I've had a 70-300mm and sold it pretty quickly when it turned out to be a pretty poor performer unless used within a very narrow sweet spot. I originally purchased it thinking it would do as a light and small carry around lens and with a useful bit of extra reach. I didn't expect it to be as good as my 50-200mm, but I think it is a waste of time trying to use it beyond 200mm and at any aperture other than f5.6 to f8. So that is very limiting for a lens that on paper offers much. It isn't as bad as some third party or kit lenses from other manufacturers, but that is about all.

The 50-200mm, even with the EC-14, is such a superior lens at every aperture and focal length you would wonder why you wasted your money, time and photographic skills on buying a 70-300mm.

Steve

theMusicMan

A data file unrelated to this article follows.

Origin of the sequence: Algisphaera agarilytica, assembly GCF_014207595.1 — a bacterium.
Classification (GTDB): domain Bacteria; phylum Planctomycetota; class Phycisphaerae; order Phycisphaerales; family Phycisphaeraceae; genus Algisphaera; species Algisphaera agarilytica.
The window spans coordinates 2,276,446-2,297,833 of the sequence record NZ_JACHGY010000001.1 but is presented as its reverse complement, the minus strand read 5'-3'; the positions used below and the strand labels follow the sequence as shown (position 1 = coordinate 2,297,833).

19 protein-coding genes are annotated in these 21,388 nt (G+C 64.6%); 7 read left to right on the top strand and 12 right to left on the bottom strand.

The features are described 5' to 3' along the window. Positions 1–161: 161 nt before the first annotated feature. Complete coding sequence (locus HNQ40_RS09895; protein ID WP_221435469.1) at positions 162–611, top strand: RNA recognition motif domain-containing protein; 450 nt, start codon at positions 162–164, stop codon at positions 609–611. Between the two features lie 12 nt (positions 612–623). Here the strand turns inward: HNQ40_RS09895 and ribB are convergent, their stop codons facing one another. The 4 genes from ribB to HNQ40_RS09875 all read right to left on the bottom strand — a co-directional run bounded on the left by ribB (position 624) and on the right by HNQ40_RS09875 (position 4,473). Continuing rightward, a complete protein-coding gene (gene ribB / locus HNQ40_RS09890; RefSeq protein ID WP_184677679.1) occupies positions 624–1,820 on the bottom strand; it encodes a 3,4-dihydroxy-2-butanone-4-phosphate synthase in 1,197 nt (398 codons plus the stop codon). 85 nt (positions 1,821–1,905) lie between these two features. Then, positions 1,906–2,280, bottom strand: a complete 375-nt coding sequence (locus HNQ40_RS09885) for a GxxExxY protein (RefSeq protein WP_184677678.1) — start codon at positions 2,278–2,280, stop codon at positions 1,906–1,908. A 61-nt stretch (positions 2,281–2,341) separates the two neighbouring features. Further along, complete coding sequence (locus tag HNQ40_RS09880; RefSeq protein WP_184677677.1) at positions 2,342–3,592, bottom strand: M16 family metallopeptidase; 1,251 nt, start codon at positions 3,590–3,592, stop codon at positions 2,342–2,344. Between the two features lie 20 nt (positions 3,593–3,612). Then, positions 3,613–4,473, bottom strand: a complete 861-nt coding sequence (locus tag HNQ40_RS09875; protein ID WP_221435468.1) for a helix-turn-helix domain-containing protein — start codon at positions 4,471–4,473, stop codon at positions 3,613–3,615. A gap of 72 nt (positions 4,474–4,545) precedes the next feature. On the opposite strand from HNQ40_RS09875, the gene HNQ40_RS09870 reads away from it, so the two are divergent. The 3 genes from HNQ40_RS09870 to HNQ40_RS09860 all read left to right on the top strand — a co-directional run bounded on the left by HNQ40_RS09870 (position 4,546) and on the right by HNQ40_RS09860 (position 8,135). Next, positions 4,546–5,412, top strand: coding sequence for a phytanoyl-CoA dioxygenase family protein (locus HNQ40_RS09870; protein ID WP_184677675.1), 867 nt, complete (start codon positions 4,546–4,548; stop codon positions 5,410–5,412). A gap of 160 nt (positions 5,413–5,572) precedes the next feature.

27th August 2008, 06:19 AM
...but I think it is a waste of time trying to use it beyond 200mm and at any aperture other than f5.6 to f8
I appreciate this is your experience Steve, which seems like such a shame to me, but the Field Mouse shot in this thread was taken at FL 300MM and @ f9. Surely the results speak for themselves and show clearly that the 70-300mm is most certainly capable of decent IQ...? I am not suggesting it is better than the 50-200mm, on the contrary - despite not owning this lens, I have mentioned my opinion of that several times already - but I am suggesting merely that the 70-300mm is a more than capable lens, and will allow you to get excellent shots. I consider it a bargain for the price.

250swb
27th August 2008, 07:36 AM
Surely the results speak for themselves and show clearly that the 70-300mm is most certainly capable of decent IQ...?

I don't think the results do speak for themselves John in terms of the lens, but I do think they speak of your skill as a photographer.